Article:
It’s a sign of Furuholmen’s confidence that he is now taking a serious PR risk. Having just turned 40, he is returning to the pop world, launching his first solo album, Past Perfect, Future Tense (due out here in February) in conjunction with Payne’s Gray. The show consists of 12 prints in which lyrics from the album are cut up and thrown around randomly, giving them a different context and meaning. "It’s a little bit like building a sand castle," he says. "You spend all day perfecting it and the real fun is jumping up and down on it. I made the lyrics as pointed and as sharp as I could then I just cut them all up."

The project has caused some confusion. "People were not sure," he says. "Is this an art project? Is it a commercial record? Before, I used to have two lines of work, two ways of expressing myself, in the band, through film music or whatever. I kept them very separate and I tried desperately to make sure the art wasn’t always lumbered with my high-profile luggage." Now, he says, he doesn’t care. "I find it quite interesting to see how it confuses people."

It helps that popular opinion of A-ha is changing. Internationally respected bands such as Coldplay and Travis have come out as fans - Travis’s Andy Dunlop, and Coldplay’s Guy Berryman and Will Champion are now friends and performed on Past Perfect, Future Tense. "It’s a great feeling to have people you respect quote your work as a source of inspiration," says Furuholmen. "That’s more important than anything, really." Norway itself is producing a wave of credible acts who grew up with A-ha, such as Kings of Convenience and - one of this year’s great discoveries - Sondre Lerche. Meanwhile, a generation of teenage A-ha fans now writes about music for a living - a Guardian review of A-ha’s last tour made the bold claim that "Manhattan Skyline [from A-ha’s second album, Scoundrel Days] alternates soaring melodrama with avant-garde rock figures to better effect than Radiohead’s Paranoid Android".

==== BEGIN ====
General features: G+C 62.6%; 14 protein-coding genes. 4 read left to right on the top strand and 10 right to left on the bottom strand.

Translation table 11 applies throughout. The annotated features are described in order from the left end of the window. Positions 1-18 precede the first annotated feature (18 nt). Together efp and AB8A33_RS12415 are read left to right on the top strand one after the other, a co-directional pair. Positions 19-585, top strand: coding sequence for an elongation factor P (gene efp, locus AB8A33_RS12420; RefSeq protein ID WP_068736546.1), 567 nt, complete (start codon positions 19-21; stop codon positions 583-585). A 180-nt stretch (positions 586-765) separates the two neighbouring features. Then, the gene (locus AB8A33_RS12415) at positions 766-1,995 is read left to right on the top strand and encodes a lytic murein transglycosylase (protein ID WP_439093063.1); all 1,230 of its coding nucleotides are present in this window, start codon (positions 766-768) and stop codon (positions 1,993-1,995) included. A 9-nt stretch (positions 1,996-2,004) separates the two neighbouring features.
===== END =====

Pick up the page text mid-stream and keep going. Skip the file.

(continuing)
This is perhaps pushing things a little far, but A-ha and Radiohead have been mentioned together again more recently, in the NME’s famous description of Keane as "Kid A-era Radiohead covering A-ha". It’s a wave of reassessment that can be traced to U2’s 2000 single Beautiful Day, whose chorus was uncannily similar to A-ha’s biggest hit, The Sun Always Shines On TV. "In Norway there was a big scandal," laughs Furuholmen. "People reacted a little bit like they’d touched the crown jewels." U2 denied plagiarising the song, but guitarist The Edge confessed he was an A-ha fan, and that he thought they were underrated.

Furuholmen’s new music vindicates this reassessment. It’s lush, epic, folk-tinged rock, the biggest revelation being his singing voice. He’s no Morten Harket, certainly, but this works in his favour; it’s a rough-edged thing reminiscent of the Flaming Lips’ Wayne Coyne, far from the slick crooning of today’s boy bands. Musically, we’re in the territory of Jeff Buckley, Radiohead and classic U2. If this sounds a long way from A-ha, you probably haven’t heard the best of their later albums, East of the Sun and Minor Earth, Major Sky.

What unites all of this work, interestingly, is that Nordic melancholy. It was there from the very first A-ha record - the not very reassuring sense that the person being searched for in Hunting High and Low or Stay on These Roads would never be found; the fact that every A-ha album ends on a bleak, hopeless note, often involving rain (Here I Stand and Face the Rain, Soft Rains of April). If they were starting now, it’s hard to imagine them being sold to an audience used to Westlife and Busted. They would be sold as the new Coldplay. Instead, Coldplay is the new A-ha.

No wonder Furuholmen got tired of being branded "the joker". That said, his current work has a light, playful touch which is part of its appeal. "Total w*** (but hey, that’s OK)" says one of his prints, breezily tempting ridicule. "People see what they need to see more than anything but it’s not my job to correct it anymore," he says. "It’s my job to do what I want to do." This seems to have served him well. The 40-year-old looks healthy and happy. I find him having breakfast with his wife and children, who have been dragging him around Edinburgh in search of some miniature Warhammer figures. That night, I go to see him play at the Venue. It’s an unpublicised gig, arranged against advice. Again, Furuholmen is making things difficult for himself; told he should wait until there was an album in the shops, he responded that the show would complement the exhibition so he was going to do it anyway - even if it was on a Monday night. As it happens, there’s a good crowd; some of the audience, Furuholmen notes, have travelled further than him to be there. There is a conspicuously large contingent of women who would have been screaming teenagers in 1985. But it’s the men who make the most noise. Who saw that coming?

Payne’s Gray is at Edinburgh Printmakers until 20 November.